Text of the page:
Malhotra A, Kestler LJ, Mazzanti C, Ph D, Bates JA, Goldberg T, Goldman D. A Functional polymorphism in the COMT gene and performance on a test of prefrontal cognition. Am J Psychiatry. 2002;159(4):652–4.
Gothelf D, Eliez S, Thompson T, Hinard C, Penniman L, Feinstein C, Kwon H, Jin S, Jo B, Antonarakis SE, Morris MA, Reiss AL. COMT genotype predicts longitudinal cognitive decline and psychosis in 22q11.2 deletion syndrome. Nat Neurosci. 2005;8:1500–2.
Bearden CE, Jawad AF, Lynch DR, Sokol S, Kanes SJ, McDonald-McGinn DM, Saitta SC, Harris SE, Moss E, Wang PP, Zackai E, Emanuel BS, Simon TJ. Effects of a functional COMT polymorphism on prefrontal cognitive function in patients with 22q11.2 deletion syndrome. Am J Psychiatry. 2004;161:1700–2.
Dreher J-C, Kohn P, Kolachana B, Weinberger DR, Berman KF. Variation in dopamine genes influences responsivity of the human reward system. Proc Natl Acad Sci U S A. 2009;106:617–22.
Yacubian J, Kalisch R, Leuenberger B, Sommer T, Schroeder K, Gla J, Braus DF, Bu C. Gene-gene interaction associated with neural reward sensitivity. PNAS. 2007;104:8125–30.
Bassett AS, Chow EWC, Husted J, Weksberg R, Caluseriu O, Webb GD, Gatzoulis Ma. Clinical features of 78 adults with 22q11 deletion syndrome. Am J Med Genet. 2005;138 A(August):307–13.
Murphy KC, Jones L, Owen MJ. High rates of schizophrenia in adults with velo-cardio-facial syndrome. Arch Gen Psychiatry. 1999;56:940–5.
Hiroi N, Takahashi T, Hishimoto A, Izumi T, Boku S, Hiramoto T. Copy number variation at 22q11.2: from rare variants to common mechanisms of developmental neuropsychiatric disorders. Mol Psychiatry. 2013;18:1153–65.
van Beveren NJM, Krab LC, Swagemakers S, Buitendijk G, Buitendijk GHS, Boot E, van der Spek P, Elgersma Y, van Amelsvoort TAMJ. Functional gene-expression analysis shows involvement of schizophrenia-relevant pathways in patients with 22q11 deletion syndrome. PLoS One. 2012;7:e33473.
Gothelf D, Law AJ, Frisch A, Chen J, Zarchi O, Michaelovsky E, Ren-Patterson R, Lipska BK, Carmel M, Kolachana B, Weizman A, Weinberger DR. Biological effects of COMT haplotypes and psychosis risk in 22q11.2 deletion syndrome. Biol Psychiatry. 2014;75:406–13.
Boot E, Booij J, Zinkstok J, Abeling N, de Haan L, Baas F, Linszen D, van Amelsvoort T. Disrupted dopaminergic neurotransmission in 22q11 deletion syndrome. Neuropsychopharmacology. 2008;33:1252–8.
Evers LJM, Curfs LMG, Bakker JA, Boot E, da Silva Alves F, Abeling N, Bierau J, Drukker M, van Amelsvoort TAMJ. Serotonergic, noradrenergic and dopaminergic markers are related to cognitive function in adults with 22q11 deletion syndrome. Int J Neuropsychopharmacol. 2014;17:1159–65.
Matsumoto M, Weickert CS, Beltaifa S, Kolachana B, Chen J, Hyde TM, Herman MM, Weinberger DR, Kleinman JE. Catechol O-methyltransferase (COMT) mRNA expression in the dorsolateral prefrontal cortex of patients with schizophrenia. Neuropsychopharmacology. 2003;28:1521–30.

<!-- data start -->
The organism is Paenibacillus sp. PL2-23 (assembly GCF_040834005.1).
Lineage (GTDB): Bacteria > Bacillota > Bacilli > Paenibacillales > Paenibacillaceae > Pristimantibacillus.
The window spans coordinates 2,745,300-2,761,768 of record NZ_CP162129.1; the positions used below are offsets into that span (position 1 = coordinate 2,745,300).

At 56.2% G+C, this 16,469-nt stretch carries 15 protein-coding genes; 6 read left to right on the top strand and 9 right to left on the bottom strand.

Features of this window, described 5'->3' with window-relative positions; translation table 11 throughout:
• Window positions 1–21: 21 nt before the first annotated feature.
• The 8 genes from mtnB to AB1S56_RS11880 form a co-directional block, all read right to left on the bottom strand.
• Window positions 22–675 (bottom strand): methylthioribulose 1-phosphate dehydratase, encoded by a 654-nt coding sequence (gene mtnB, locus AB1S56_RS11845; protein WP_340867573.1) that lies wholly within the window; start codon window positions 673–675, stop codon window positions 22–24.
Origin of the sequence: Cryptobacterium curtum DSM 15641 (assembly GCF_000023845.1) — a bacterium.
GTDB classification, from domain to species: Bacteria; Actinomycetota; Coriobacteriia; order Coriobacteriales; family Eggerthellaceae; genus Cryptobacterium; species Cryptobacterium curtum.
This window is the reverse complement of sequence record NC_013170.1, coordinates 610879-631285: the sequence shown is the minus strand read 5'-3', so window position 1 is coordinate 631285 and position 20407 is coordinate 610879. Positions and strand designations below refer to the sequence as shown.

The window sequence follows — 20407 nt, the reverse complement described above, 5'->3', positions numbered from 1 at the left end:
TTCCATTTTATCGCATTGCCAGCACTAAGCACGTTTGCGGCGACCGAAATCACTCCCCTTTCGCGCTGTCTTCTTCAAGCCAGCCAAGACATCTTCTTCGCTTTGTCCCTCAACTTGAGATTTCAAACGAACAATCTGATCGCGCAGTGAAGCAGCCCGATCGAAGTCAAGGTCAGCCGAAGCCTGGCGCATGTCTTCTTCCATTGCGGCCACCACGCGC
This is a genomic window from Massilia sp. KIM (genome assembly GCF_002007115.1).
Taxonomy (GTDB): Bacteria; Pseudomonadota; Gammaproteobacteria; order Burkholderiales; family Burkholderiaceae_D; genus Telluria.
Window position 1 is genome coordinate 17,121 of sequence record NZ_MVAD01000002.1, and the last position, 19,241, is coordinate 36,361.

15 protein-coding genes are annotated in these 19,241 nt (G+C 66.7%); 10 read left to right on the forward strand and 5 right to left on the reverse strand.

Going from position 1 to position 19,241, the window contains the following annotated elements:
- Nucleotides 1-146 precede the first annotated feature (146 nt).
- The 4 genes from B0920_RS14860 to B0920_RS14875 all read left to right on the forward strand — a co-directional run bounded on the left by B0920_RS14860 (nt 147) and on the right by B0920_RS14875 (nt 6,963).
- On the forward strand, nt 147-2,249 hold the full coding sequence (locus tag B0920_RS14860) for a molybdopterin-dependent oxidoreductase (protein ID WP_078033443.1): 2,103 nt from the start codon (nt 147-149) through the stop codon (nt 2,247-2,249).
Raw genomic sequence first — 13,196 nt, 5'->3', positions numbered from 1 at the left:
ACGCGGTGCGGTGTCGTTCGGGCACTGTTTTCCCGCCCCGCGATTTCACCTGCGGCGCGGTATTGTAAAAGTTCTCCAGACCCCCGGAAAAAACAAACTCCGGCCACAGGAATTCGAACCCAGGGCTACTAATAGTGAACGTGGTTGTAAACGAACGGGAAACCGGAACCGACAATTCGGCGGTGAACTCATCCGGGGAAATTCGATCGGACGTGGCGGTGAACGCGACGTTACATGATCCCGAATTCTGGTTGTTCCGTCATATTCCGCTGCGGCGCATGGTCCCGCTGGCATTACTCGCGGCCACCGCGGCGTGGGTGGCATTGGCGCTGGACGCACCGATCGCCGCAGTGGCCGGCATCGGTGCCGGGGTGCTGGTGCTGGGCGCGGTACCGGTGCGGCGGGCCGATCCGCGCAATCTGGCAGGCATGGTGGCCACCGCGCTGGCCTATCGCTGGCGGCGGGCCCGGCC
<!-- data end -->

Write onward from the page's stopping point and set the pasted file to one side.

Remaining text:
Karayiorgou M, Simon TJ, Gogos J. 22q11.2 microdeletions: linking DNA structural variation to brain dysfunction and schizophrenia. Nat Rev Neurosci. 2010;11:402–16.
Michaelovsky E, Gothelf D, Korostishevsky M, Frisch A, Burg M, Carmel M, Steinberg T, Inbar D, Apter A, Weizman A. Association between a common haplotype in the COMT gene region and psychiatric disorders in individuals with 22q11.2DS. Int J Neuropsychopharmacol. 2008;11:351–63.
Goes FS, McGrath J, Avramopoulos D, Wolyniec P, Pirooznia M, Ruczinski I, Nestadt G, Kenny EE, Vacic V, Peters I, Lencz T, Darvasi A, Mulle JG, Warren ST, Pulver AE. Genome-wide association study of schizophrenia in Ashkenazi Jews. Am J Med Genet Part B Neuropsychiatr Genet. 2015;168:649–59.
Ripke S, Neale BM, Corvin A, Walters JTR, Farh K-H, Holmans PA, Lee P, Bulik-Sullivan B, Collier DA, Huang H, Pers TH, Agartz I, Agerbo E, Albus M, Alexander M, Amin F, Bacanu SA, Begemann M, Belliveau Jr RA, Bene J, Bergen SE, Bevilacqua E, Bigdeli TB, Black DW, Bruggeman R, Buccola NG, Buckner RL, Byerley W, Cahn W, Cai G, et al. Biological insights from 108 schizophrenia-associated genetic loci. Nature. 2014;511:421–7.
Williams HJ, Owen MJ, O’Donovan MC. Is COMT a susceptibility gene for schizophrenia? Schizophr Bull. 2007;33:635–41.
da Silva AF, Bakker G, Schmitz N, Abeling N, Hasler G, van der Meer J, Nederveen A, de Haan L, Linszen D, van Amelsvoort T. Dopaminergic modulation of the reward system in schizophrenia: a placebo-controlled dopamine depletion fMRI study. Eur Neuropsychopharmacol. 2013;23:1577–86.
Kay SR, Fiszbein A, Opler LA. The positive and negative syndrome scale (PANSS) for schizophrenia. Schizophr Bull. 1987;13:261–76.
Canavan AGM, Dunn G, McMillan TM. Principal components of the WAIS-R. Br J Clin Psychol. 1986;25:81–5.
Wechsler D. WAIS-III administration and scoring manual. TX: Psychol Corp San Antonio; 1997.
Livak KJ. Allelic discrimination using fluorogenic probes and the 5’ nuclease assay. Genet Anal. 1999;14:143–9.
Knutson B, Adams CM, Fong GW, Hommer D. Anticipation of increasing monetary reward selectively recruits nucleus accumbens. J Neurosci. 2001;21:RS159.